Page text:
Duce Staley excited about Miles Sanders 'handling the full load'

What's in store for the 23-year-old in Year 2?

"I'm excited about Miles. I'm excited about him handling the full load. I don't see Miles as a guy that you have to monitor his touches," Assistant Head Coach/Running Backs Coach Duce Staley said on Friday. "I think you put him in, and you let him go."

Sanders has good size at 5-11, 211 pounds. He wasn't heavily used at Penn State with Saquon Barkley on the team for Sanders' first two years at Happy Valley. Sanders' workload in his final year at Penn State was almost similar to his NFL rookie season with 244 offensive touches (220 rushes, 24 receptions).

"I don't think you have to be careful with him because he's one of the guys that is hard to get a hit on. I think you've got to be careful with the guys that can't make people miss," Staley said.

"I think he can go out there and he can handle that part of it. He showed last year. He flashed last year. He worked hard. He got to know the offense – the passing game and the running game and running routes also out of the backfield. His hands got better. You saw a kid get better every week."

Staley crossed the 1,000-yard rushing plateau for the first time as a second-year player in 1998. He finished with 1,065 rushing yards and 432 receiving yards on 315 touches. Eagles Hall of Famer Brian Westbrook finished just shy of 1,000 yards from scrimmage in his second season of 2003, backing up Staley. Westbrook,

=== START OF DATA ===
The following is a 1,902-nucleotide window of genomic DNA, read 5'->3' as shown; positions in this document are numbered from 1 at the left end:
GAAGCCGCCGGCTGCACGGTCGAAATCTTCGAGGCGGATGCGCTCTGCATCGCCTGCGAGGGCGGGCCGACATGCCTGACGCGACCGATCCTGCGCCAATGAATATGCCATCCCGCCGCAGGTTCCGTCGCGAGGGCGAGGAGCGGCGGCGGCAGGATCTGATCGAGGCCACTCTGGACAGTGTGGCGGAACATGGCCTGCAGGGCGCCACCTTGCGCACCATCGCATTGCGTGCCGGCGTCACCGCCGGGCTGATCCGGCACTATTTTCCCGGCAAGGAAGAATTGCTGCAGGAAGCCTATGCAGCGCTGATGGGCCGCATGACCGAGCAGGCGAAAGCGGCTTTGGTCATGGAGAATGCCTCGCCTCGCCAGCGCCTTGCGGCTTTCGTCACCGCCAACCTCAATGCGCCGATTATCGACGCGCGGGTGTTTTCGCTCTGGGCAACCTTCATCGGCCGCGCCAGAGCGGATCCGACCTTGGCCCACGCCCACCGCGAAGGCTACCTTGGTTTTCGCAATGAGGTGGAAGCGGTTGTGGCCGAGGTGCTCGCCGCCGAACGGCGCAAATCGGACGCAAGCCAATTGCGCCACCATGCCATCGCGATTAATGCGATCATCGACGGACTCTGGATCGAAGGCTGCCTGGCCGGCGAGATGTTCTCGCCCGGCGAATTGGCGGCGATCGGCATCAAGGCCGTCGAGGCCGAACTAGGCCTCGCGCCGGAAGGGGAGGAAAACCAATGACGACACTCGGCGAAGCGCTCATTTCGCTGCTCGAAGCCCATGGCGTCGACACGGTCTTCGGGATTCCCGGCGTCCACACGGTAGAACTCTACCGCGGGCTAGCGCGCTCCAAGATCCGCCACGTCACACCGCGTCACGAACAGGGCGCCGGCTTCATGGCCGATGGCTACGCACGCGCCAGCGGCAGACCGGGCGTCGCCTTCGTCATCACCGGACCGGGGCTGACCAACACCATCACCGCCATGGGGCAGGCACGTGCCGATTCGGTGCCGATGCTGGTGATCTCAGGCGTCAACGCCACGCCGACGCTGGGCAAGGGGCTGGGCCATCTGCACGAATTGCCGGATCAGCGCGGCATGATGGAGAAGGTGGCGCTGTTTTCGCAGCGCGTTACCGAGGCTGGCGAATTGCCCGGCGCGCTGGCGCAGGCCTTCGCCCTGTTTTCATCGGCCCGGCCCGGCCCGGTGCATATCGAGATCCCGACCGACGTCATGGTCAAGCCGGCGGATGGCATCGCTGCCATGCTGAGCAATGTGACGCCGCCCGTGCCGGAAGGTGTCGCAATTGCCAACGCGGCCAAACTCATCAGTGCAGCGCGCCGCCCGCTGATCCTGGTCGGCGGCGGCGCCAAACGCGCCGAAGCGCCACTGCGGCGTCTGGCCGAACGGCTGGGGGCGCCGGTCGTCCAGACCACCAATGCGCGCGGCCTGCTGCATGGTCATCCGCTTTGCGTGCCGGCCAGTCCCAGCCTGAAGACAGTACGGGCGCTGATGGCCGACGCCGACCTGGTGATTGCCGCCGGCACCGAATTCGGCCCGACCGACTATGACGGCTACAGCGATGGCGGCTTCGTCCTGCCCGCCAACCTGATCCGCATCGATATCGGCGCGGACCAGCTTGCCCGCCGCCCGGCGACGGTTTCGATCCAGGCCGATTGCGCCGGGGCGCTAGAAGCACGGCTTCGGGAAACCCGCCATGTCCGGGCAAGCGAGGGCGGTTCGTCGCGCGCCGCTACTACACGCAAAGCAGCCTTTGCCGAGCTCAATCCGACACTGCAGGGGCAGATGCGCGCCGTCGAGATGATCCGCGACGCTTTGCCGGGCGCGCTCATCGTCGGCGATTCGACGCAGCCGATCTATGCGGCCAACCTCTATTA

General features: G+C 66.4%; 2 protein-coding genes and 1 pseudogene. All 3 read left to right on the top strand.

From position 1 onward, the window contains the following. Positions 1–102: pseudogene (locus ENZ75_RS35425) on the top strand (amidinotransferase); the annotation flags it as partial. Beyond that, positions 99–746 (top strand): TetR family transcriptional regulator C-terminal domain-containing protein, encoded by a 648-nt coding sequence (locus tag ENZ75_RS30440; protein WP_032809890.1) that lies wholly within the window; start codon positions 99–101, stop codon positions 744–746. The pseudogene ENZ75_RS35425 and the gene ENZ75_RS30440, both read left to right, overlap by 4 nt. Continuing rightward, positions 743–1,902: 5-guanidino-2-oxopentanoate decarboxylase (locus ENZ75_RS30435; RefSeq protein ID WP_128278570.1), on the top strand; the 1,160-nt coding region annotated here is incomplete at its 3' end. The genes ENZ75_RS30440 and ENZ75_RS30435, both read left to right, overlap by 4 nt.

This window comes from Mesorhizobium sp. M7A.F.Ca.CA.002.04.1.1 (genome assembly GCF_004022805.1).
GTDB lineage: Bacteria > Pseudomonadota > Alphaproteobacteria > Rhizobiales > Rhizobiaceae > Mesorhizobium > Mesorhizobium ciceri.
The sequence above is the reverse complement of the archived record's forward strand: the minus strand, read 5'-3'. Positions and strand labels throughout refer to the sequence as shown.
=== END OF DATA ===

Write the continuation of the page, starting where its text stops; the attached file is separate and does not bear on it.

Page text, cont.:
Staley, and Correll Buckhalter formed a three-headed monster, so Westbrook was limited to just 154 touches. LeSean McCoy, who was chosen with the No. 53 overall pick like Sanders, not only surpassed 1,000 rushing yards, but amassed 1,672 yards from scrimmage in just 285 touches in 2010.

Without a traditional offseason, and it is said that players make the biggest jump from Year 1 to Year 2, Staley isn't concerned about any sophomore slump when it comes to Sanders.

"I think what Miles does well is preparation. We talk about that a lot. One of my sayings also is: Zero in on preparation, not competition," Staley said. "I tell them (the running backs) all the time to prepare yourself, make sure you're prepared for every scenario, make sure you're able to go out there and tell me what's going on on every play, not only your position.

Added Staley on Sanders, "He's a student of the game. He wants to get better and better and better. Sometimes you have to hold him back; then sometimes you just have to let him go."